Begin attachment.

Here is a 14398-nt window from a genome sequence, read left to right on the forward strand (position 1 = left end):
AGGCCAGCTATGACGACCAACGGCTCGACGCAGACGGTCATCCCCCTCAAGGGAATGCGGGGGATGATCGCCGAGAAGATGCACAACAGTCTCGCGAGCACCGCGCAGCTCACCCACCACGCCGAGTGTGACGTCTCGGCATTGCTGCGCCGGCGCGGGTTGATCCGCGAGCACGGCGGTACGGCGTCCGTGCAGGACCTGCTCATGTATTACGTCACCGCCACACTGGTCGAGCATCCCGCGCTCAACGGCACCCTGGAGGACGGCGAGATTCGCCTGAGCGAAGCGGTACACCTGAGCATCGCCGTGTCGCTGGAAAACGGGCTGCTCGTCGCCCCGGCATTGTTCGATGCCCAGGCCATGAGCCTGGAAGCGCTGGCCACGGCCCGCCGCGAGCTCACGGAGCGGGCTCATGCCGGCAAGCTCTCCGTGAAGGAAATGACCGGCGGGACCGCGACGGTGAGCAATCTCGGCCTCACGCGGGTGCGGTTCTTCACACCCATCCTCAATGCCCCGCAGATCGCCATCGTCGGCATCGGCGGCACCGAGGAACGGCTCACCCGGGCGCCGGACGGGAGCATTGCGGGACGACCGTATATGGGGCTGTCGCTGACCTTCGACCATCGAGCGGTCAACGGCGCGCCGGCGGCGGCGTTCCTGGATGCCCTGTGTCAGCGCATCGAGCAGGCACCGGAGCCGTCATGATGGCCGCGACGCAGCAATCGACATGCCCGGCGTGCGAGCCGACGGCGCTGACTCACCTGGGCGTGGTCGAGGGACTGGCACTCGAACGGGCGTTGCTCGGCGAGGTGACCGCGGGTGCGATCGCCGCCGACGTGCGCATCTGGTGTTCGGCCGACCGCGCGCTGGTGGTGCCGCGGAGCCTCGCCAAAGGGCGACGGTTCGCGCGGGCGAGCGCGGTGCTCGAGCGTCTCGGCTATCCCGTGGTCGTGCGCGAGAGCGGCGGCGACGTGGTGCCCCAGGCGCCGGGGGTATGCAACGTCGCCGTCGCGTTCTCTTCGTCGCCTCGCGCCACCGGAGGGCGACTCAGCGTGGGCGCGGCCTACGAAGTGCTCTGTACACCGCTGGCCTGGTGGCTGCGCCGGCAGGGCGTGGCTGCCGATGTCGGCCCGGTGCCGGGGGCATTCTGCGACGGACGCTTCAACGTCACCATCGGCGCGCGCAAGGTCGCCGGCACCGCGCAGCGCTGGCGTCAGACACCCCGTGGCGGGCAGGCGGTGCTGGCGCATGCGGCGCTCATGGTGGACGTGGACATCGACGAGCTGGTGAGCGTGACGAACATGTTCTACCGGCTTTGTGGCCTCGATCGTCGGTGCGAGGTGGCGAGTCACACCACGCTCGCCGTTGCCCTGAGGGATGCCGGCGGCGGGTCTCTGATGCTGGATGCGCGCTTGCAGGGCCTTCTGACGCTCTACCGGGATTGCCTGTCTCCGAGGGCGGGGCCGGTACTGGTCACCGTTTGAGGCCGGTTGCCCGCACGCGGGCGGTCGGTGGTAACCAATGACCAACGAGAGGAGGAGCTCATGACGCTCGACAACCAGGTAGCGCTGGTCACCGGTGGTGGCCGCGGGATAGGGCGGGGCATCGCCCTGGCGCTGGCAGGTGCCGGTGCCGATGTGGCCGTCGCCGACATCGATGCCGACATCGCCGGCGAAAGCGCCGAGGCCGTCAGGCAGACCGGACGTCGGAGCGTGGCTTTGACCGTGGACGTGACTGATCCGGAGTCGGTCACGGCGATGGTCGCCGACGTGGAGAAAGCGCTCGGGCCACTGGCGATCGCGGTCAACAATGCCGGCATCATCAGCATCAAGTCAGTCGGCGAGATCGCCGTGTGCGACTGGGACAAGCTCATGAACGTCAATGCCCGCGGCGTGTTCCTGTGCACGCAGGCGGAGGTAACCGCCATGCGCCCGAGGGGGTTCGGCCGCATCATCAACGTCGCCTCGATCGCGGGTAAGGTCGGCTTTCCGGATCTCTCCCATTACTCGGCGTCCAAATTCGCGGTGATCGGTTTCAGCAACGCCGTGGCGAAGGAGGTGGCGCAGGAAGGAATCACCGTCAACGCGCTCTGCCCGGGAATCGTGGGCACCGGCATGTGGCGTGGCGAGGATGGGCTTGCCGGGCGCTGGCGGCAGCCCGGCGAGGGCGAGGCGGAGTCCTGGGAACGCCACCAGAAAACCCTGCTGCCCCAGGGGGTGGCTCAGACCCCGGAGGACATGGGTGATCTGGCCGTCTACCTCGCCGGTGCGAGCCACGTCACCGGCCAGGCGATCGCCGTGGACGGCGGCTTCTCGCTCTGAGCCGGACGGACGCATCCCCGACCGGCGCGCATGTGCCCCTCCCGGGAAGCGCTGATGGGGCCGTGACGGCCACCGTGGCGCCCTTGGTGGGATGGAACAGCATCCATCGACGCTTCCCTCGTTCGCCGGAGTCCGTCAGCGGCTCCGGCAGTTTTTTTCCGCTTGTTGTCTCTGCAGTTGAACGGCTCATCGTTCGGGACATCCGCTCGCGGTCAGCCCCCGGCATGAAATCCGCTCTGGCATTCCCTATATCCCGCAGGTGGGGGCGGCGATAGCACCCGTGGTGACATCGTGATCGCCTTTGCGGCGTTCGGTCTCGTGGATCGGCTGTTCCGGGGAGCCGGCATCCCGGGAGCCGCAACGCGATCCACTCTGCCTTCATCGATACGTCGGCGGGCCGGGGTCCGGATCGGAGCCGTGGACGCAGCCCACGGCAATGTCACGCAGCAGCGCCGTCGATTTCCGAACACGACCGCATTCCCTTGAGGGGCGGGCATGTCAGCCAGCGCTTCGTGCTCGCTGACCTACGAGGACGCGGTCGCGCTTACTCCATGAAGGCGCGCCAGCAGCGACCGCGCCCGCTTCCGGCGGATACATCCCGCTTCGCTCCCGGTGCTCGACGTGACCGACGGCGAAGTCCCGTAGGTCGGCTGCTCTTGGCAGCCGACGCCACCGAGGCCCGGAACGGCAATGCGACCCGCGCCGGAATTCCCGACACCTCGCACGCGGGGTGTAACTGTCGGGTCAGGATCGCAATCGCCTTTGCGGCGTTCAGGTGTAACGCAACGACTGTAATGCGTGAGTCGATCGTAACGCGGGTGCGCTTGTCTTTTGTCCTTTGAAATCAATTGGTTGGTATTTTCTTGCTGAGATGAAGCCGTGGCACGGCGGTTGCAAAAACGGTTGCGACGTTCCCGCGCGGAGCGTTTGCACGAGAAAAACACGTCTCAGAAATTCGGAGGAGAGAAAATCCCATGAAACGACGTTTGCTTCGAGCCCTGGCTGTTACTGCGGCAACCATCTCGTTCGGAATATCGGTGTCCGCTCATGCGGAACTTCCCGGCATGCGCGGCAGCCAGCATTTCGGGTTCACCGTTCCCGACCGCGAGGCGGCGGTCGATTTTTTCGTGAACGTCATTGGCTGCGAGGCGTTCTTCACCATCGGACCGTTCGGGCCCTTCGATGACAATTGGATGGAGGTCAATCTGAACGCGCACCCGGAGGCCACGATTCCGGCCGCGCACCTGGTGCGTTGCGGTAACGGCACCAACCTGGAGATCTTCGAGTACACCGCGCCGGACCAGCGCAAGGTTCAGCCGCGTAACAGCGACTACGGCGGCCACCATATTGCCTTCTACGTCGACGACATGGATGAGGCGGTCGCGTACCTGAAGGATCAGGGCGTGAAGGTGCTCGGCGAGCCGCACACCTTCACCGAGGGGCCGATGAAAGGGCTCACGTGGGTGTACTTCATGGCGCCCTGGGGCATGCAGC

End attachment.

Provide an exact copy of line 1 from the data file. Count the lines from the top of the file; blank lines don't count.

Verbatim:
Here is a 14398-nt window from a genome sequence, read left to right on the forward strand (position 1 = left end):